Filing 92

REPORT AND RECOMMENDATION re 67 MOTION to Dismiss for Lack of Jurisdiction to Plaintiff's Corrected Amended Complaint filed by UNIVERSITY OF FLORIDA BOARD OF TRUSTEES - It is RECOMMENDED that: UFBOT's M otion to Dismiss Plaintiff's Corrected Amended Complaint, ECF No. 67 , should be GRANTED. UFBOT should be dismissed as a party in this case based upon Eleventh Amendment immunity. R&R flag set. Signed by MAGISTRATE JUDGE GARY R JONES on 5/23/2017. Internal deadline for referral to district judge if objections are not filed earlier: 6/20/2017. (atm)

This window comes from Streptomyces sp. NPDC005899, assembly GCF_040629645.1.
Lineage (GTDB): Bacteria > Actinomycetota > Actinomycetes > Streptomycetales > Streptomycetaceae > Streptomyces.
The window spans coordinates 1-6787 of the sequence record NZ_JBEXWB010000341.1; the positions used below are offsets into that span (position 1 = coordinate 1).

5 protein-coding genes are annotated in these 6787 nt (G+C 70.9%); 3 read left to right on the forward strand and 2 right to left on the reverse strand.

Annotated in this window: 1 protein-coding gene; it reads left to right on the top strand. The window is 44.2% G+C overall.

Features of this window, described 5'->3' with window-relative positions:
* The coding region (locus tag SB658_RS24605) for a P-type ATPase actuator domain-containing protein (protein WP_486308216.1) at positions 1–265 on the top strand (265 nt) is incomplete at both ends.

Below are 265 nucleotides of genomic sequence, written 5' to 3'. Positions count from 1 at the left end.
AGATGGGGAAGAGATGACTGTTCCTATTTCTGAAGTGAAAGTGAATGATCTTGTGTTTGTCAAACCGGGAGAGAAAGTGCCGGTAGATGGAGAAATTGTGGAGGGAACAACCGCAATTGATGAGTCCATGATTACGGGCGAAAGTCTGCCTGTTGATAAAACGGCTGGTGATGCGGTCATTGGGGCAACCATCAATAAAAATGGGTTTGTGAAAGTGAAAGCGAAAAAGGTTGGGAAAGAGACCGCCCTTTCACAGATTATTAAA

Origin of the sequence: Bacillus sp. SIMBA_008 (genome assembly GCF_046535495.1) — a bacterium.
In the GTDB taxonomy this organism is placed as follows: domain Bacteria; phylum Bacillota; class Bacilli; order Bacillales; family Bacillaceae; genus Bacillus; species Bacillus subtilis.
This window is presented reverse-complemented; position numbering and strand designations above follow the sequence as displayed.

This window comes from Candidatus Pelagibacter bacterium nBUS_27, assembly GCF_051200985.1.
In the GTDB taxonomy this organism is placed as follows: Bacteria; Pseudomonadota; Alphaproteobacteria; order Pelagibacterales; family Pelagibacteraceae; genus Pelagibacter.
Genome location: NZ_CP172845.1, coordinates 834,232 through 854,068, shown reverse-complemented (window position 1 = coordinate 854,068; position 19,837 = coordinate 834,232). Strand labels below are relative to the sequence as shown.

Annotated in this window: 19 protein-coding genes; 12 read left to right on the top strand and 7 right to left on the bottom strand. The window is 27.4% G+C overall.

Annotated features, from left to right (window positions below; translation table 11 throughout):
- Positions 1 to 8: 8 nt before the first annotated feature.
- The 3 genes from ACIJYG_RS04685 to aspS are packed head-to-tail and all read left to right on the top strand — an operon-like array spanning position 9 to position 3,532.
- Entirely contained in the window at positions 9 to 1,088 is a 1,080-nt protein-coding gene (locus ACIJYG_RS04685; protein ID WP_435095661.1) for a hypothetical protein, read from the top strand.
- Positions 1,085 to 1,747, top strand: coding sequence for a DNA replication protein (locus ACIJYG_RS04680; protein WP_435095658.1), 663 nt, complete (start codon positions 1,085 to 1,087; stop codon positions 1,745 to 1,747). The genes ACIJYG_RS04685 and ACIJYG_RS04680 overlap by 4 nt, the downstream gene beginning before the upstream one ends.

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Page 1 of 10 IN THE UNITED STATES DISTRICT COURT FOR THE NORTHERN DISTRICT OF FLORIDA GAINESVILLE DIVISION CHRISTINA PAYLAN, M.D., Plaintiff, v. CASE NO. 1:15-cv-159-MW-GRJ SCOTT TEITELBAUM, et al., Defendants. ________________________/ REPORT AND RECOMMENDATION This matter is before the Court on ECF No. 67, UFBOT’s Motion to Dismiss Plaintiff’s Corrected Amended Complaint. Plaintiff filed a response, ECF No. 70, and the motion is ripe for review. For the reasons explained below, it is recommended that UFBOT’s Motion to Dismiss be granted. I. BACKGROUND Plaintiff initiated this case by filing a pro se complaint under 42 U.S.C. § 1983 and under state laws against Defendants Scott Teitelbaum, the University of Florida, and UF & Shands Florida Recovery Center. (ECF No. 1.) Defendants filed three motions to dismiss in response to the complaint. (ECF Nos. 6, 9, 16.) The Court dismissed the University of Florida and UF & Shands Recovery Center as improperly named parties Page 2 of 10 and dismissed Plaintiff’s claims for First Amendment retaliation and unjust enrichment. (ECF No. 25.) The Court also struck Plaintiff’s claims for attorney’s fees and punitive damages against the University of Florida. (Id.) On April 21, 2016, Plaintiff filed a corrected amended complaint (“Complaint”), naming Scott Teitelbaum, in his individual and official capacities, and the University of Florida Board of Trustees (“UFBOT”) as Defendants. (ECF No. 31.) UFBOT then filed a motion for summary judgment, ECF No. 33, which the Court denied. (ECF No. 59.) Additionally, Defendants filed a Motion to Strike and Motion to Dismiss, which the Court granted in part and denied in part. (ECF Nos. 34, 60, 61.) Then on March 9, 2017, UFBOT filed a second motion to dismiss, arguing for the first time that the Court should dismiss all claims against UFBOT because UFBOT is entitled to sovereign immunity under the Eleventh Amendment. (ECF No. 67.) In Plaintiff’s response, she concedes that her federal claims against UFBOT may be barred by the Eleventh Amendment but argues that Plaintiff’s claims arising from state law violations are not barred. (ECF No. 70.) While the Court concludes that UFBOT is entitled to Eleventh Amendment immunity and that no exceptions apply, the resolution of that Case No: 1:15-cv-159-MW-GRJ Page 3 of 10 issue is a little more complicated from the argument advanced by UFBOT in its motion to dismiss. In determining whether UFBOT is entitled to Eleventh Amendment immunity the Court first must determine whether UFBOT qualifies as an “arm of the state.” And secondly, if it does, the Court must determine whether UFBOT’s failure to raise sovereign immunity until it filed its second motion to dismiss waives the defense. II. DISCUSSION Under the Eleventh Amendment, states and state agencies cannot be sued in federal court. Pennhurst State Sch. & Hosp. v. Halderman, 465 U.S. 89, 100 (1984); Abusaid v. Hillsborough Cty. Bd. of Cty. Comm’rs, 405 F.3d 1298, 1302 (11th Cir. 2005). Federal jurisdiction over suits against states and their agencies is possible, however, where the state consents or where Congress abrogates the state’s Eleventh Amendment immunity. Port Auth. Trans-Hudson Corp. v. Feeney, 495 U.S. 299, 304 (1990). Thus, the Court must first determine whether UFBOT is entitled to Eleventh Amendment protections and then determine whether sovereign immunity protects UFBOT against the claims in this case. A. UFBOT qualifies as a state agency and an “arm of the state,” and is therefore entitled to Eleventh Amendment protections. The Eleventh Amendment applies to “arms of the state,” including Case No: 1:15-cv-159-MW-GRJ Page 4 of 10 state agencies. See Pennhurst State Sch. & Hosp., 465 U.S. at 100; Manders v. Lee, 338 F.3d 1304, 1308 (11th Cir. 2003) (en banc). The Eleventh Circuit considers multiple factors to determine whether a defendant is an “arm of the state”: “(1) how state law defines the entity; (2) what degree of control the State maintains over the entity; (3) where the entity derives its funds; and (4) who is responsible for judgments against the entity.” Id. at 1309. Thus, “the resolution of the Eleventh Amendment issue in this case depends, in part, on state law.” Id. The University of Florida is a “state university,” and “‘state universities’ as used in the [Florida] Constitution and the Florida Statutes are agencies of the state which belong to and are part of the executive branch of state government.” Fla. Stat. §§ 1000.21(6)(a), 1001.705(1)(d). UFBOT is the proper entity to be sued in cases against the University of Florida. See Fla. Stat. § 1001.72(1); Hui Li v. Univ. of Fla. Bd. Of Trustees, No 1:14-cv-236-RS-GRJ, 2015 WL 1781578, at *2 (N.D. Fla. Apr. 20, 2015) (stating that UFBOT is the only University of Florida entity with the capacity to be sued). Additionally, UFBOT “is constituted as a public instrumentality,” and state university boards of trustees, like UFBOT, are considered “state agencies” for the purposes of sovereign immunity. Fla. Case No: 1:15-cv-159-MW-GRJ Page 5 of 10 Stat. §§ 768.28(2), 1001.72(2). Accordingly, under Florida law, UFBOT is considered a state agency or instrumentality. The Eleventh Circuit and other federal district courts in Florida, which have considered whether boards of trustees of other Florida public universities are entitled to Eleventh Amendment immunity, have reached the same conclusion. See, e.g., Crisman v. Fla. Atl. Univ. Bd. of Trs., 572 F. App’x 946 (11th Cir. 2014) (Florida Atlantic University); Jefferson v. Fla. State Univ. Bd. of Trs., No. 4:11cv151-RS/CAS, 2012 WL 1802152 (N.D. Fla. Apr. 12, 2012) (Florida State University); Saavedra v. USF Bd. of Trs., No. 8:10-cv-1935-T-17TGW, 2011 WL 1742018 (M.D. Fla. May 6, 2011) (University of South Florida); Schultz v. Bd. of Trs. of Univ. of W. Fla., No. 3:06cv442-RS-MD, 2007 WL 1490714 (N.D. Fla. May 21, 2007) (University of West Florida). Thus, UFBOT is properly characterized as an “arm of the state” and a state agency for the purposes of Eleventh Amendment immunity. B. The Eleventh Amendment bars Plaintiff’s claims against UFBOT because no exception to Eleventh Amendment immunity applies to Plaintiff’s federal or state law claims. Because UFBOT is a state agency, Plaintiff’s claims against UFBOT are barred by the Eleventh Amendment unless Congress validly abrogated Case No: 1:15-cv-159-MW-GRJ Page 6 of 10 that immunity or the state waived the immunity, consenting to suit in federal court for Plaintiff’s claims. See Coll. Sav. Bank v. Fla. Prepaid Postsecondary Educ. Expense Bd., 527 U.S. 666, 670 (1999). Neither of these exceptions apply in this case with regard to Plaintiff’s federal and state law claims. With regard to Plaintiff’s federal law claims, Congress may abrogate a state’s Eleventh Amendment immunity if “Congress has ‘unequivocally expresse[d] its intent to abrogate the immunity’” and if “Congress has acted ‘pursuant to a valid exercise of power.’” Seminole Tribe of Fla. v. Florida, 517 U.S. 44, 54–55 (1996) (quoting Green v. Mansour, 474 U.S. 64, 68 (1985)). Relevant to Plaintiff’s claims against UFBOT, Congress has not abrogated states’ Eleventh Amendment immunity for § 1983 claims. Williams v. Bd. of Regents of Univ. Sys. of Ga., 477 F.3d 1282, 1301 (11th Cir. 2007) (citing Miller v. King, 384 F.3d 1248, 1259–60 (11th Cir. 2004)). Because Congress has not abrogated Eleventh Amendment immunity for Plaintiff’s federal law claims, Plaintiff’s federal law claims are barred unless the state waives its Eleventh Amendment immunity. The state has not done so here. Florida’s statutory waiver of sovereign immunity in § 768.28, Florida Statutes, with regard to claims in state court Case No: 1:15-cv-159-MW-GRJ Page 7 of 10 “does not constitute consent to suit in federal court under § 1983.” Gamble v. Fla. Dep’t of Health & Rehab. Servs., 779 F.2d 1509, 1514–15 (11th Cir. 1986). Accordingly, Plaintiff’s § 1983 claims against UFBOT are due to be dismissed.1 With regard to Plaintiff’s state law claims, “a State may consent to suit against it in federal court” if the consent is “unequivocally expressed.” Pennhurst State Sch. & Hosp., 465 U.S. at 99. Notably, “a State does not consent to suit in federal court merely by consenting to suit in the courts of its own creation [or] stating its intention to ‘sue and be sued.’” Coll. Sav. Bank v. Fla. Prepaid Postsecondary Educ. Expense Bd., 527 U.S. 666, 675–76 (1999) (citation omitted); see also Robinson v. Ga. Dep’t of Transp., 966 F.2d 637, 640 (11th Cir. 1992). There has been no unequivocally expressed consent to be sued in federal court with respect to any of Plaintiff’s claims. The fact that UFBOT has the capacity to sue and be sued does not constitute a waiver of Eleventh Amendment immunity. See Coll. Sav. Bank, 527 U.S. at 676. Additionally, Florida’s consent to be sued for tort claims in state court in § 1 Even if the Eleventh Amendment did not bar Plaintiff’s § 1983 claims against UFBOT, Plaintiff’s claims have no merit. UFBOT, as a state agency, is not a “person” within the meaning of 42 U.S.C. § 1983 and thus is not liable under that statute. Case No: 1:15-cv-159-MW-GRJ Page 8 of 10 768.28, Florida Statutes, does not allow tort claims against Florida in federal court. See Schopler v. Bliss, 903 F.2d 1373, 1379 (11th Cir. 1990) (“This court has held that section 768.28 does not waive Florida’s Eleventh Amendment immunity.”) Moreover, Florida unequivocally has expressed its desire to maintain its Eleventh Amendment immunity. Fla. Stat. § 768.28(18) (“No provision of this section, or any other action of the Florida Statutes . . . shall be construed to waive the immunity of the state or any of its agencies from suit in federal court, as such immunity is guaranteed by the Eleventh Amendment to the Constitution of the United States, unless such waiver is explicitly and definitely stated to be a waiver of the immunity of the state and its agencies from suit in federal court.”). Without an unequivocal waiver of its sovereign immunity, Plaintiff cannot bring her state law claims against UFBOT in federal court. The fact that UFBOT did not raise sovereign immunity in its first motion to dismiss does not constitute a waiver of its Eleventh Amendment immunity. Such conduct is “readily distinguishable from the limited situations where [the Supreme] Court has found a State consented to suit.” Raygor v. Regents of Univ. of Minn., 534 U.S. 533, 547 (2002); see also Case No: 1:15-cv-159-MW-GRJ Page 9 of 10 Coll. Sav. Bank, 527 U.S. at 675, 682 (stating that waiver exists when a state “voluntarily invokes [federal court] jurisdiction” and when the state makes a “clear declaration” of a waiver). While the Supreme Court has not definitively said whether Eleventh Amendment immunity is a matter of subject matter jurisdiction, the Eleventh Circuit has declared that “Eleventh Amendment jurisdictional questions can be raised for the first time on appeal.” Doe v. Moore, 410 F.3d 1337, 1349 (11th Cir. 2005). Because failing to raise the issue of Eleventh Amendment immunity until a second motion to dismiss does not constitute a clear declaration of waiver of the immunity, UFBOT is entitled to Eleventh Amendment immunity for all of Plaintiff’s claims. UFBOT is a state agency and “arm of the state” for Eleventh Amendment purposes and Congress has not abrogated Eleventh Amendment immunity for the claims involved in this case. And because UFBOT has not unequivocally expressed its consent to be sued in federal court, Plaintiff’s claims against UFBOT are due to be dismissed. III. RECOMMENDATION In light of the foregoing, it is respectfully RECOMMENDED that: UFBOT’s Motion to Dismiss Plaintiff’s Corrected Amended Complaint, ECF No. 67, should be GRANTED. UFBOT should be dismissed as a party in this case based upon Eleventh Amendment Case No: 1:15-cv-159-MW-GRJ Page 10 of 10 immunity. IN CHAMBERS this 23rd day of May 2017. s/Gary R. Jones GARY R. JONES United States Magistrate Judge NOTICE TO THE PARTIES Objections to these proposed findings and recommendations must be filed within fourteen (14) days after being served a copy thereof. Any different deadline that may appear on the electronic docket is for the Court’s internal use only, and does not control. A copy of objections shall be served upon all other parties. If a party fails to object to the magistrate judge's findings or recommendations as to any particular claim or issue contained in a report and recommendation, that party waives the right to challenge on appeal the district court's order based on the unobjected-to factual and legal conclusions. See 11th Cir. Rule 3-1; 28 U.S.C. § 636. Case No: 1:15-cv-159-MW-GRJ